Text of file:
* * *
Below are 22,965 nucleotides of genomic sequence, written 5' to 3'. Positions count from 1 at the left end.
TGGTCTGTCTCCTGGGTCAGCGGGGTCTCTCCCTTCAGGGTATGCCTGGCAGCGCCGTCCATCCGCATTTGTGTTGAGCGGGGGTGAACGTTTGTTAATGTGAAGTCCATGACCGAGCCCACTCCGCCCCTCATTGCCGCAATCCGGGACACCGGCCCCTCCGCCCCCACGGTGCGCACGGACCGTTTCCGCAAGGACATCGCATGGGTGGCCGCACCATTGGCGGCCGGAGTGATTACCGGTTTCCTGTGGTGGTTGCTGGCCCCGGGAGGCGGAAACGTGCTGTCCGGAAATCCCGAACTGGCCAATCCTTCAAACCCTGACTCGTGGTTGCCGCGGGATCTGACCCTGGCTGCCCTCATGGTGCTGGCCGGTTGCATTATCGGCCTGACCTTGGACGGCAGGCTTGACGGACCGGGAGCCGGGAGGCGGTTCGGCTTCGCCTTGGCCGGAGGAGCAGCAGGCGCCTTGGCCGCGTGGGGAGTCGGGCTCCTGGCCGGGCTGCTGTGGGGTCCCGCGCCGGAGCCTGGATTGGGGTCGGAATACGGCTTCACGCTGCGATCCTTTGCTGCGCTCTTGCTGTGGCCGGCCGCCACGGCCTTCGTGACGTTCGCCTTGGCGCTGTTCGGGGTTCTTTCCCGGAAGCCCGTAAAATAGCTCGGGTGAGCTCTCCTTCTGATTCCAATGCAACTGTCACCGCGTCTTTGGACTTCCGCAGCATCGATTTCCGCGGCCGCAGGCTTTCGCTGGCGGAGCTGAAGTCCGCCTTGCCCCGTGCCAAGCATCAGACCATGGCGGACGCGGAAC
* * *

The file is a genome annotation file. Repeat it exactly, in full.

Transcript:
Below are 22,965 nucleotides of genomic sequence, written 5' to 3'. Positions count from 1 at the left end.
TGGTCTGTCTCCTGGGTCAGCGGGGTCTCTCCCTTCAGGGTATGCCTGGCAGCGCCGTCCATCCGCATTTGTGTTGAGCGGGGGTGAACGTTTGTTAATGTGAAGTCCATGACCGAGCCCACTCCGCCCCTCATTGCCGCAATCCGGGACACCGGCCCCTCCGCCCCCACGGTGCGCACGGACCGTTTCCGCAAGGACATCGCATGGGTGGCCGCACCATTGGCGGCCGGAGTGATTACCGGTTTCCTGTGGTGGTTGCTGGCCCCGGGAGGCGGAAACGTGCTGTCCGGAAATCCCGAACTGGCCAATCCTTCAAACCCTGACTCGTGGTTGCCGCGGGATCTGACCCTGGCTGCCCTCATGGTGCTGGCCGGTTGCATTATCGGCCTGACCTTGGACGGCAGGCTTGACGGACCGGGAGCCGGGAGGCGGTTCGGCTTCGCCTTGGCCGGAGGAGCAGCAGGCGCCTTGGCCGCGTGGGGAGTCGGGCTCCTGGCCGGGCTGCTGTGGGGTCCCGCGCCGGAGCCTGGATTGGGGTCGGAATACGGCTTCACGCTGCGATCCTTTGCTGCGCTCTTGCTGTGGCCGGCCGCCACGGCCTTCGTGACGTTCGCCTTGGCGCTGTTCGGGGTTCTTTCCCGGAAGCCCGTAAAATAGCTCGGGTGAGCTCTCCTTCTGATTCCAATGCAACTGTCACCGCGTCTTTGGACTTCCGCAGCATCGATTTCCGCGGCCGCAGGCTTTCGCTGGCGGAGCTGAAGTCCGCCTTGCCCCGTGCCAAGCATCAGACCATGGCGGACGCGGAAC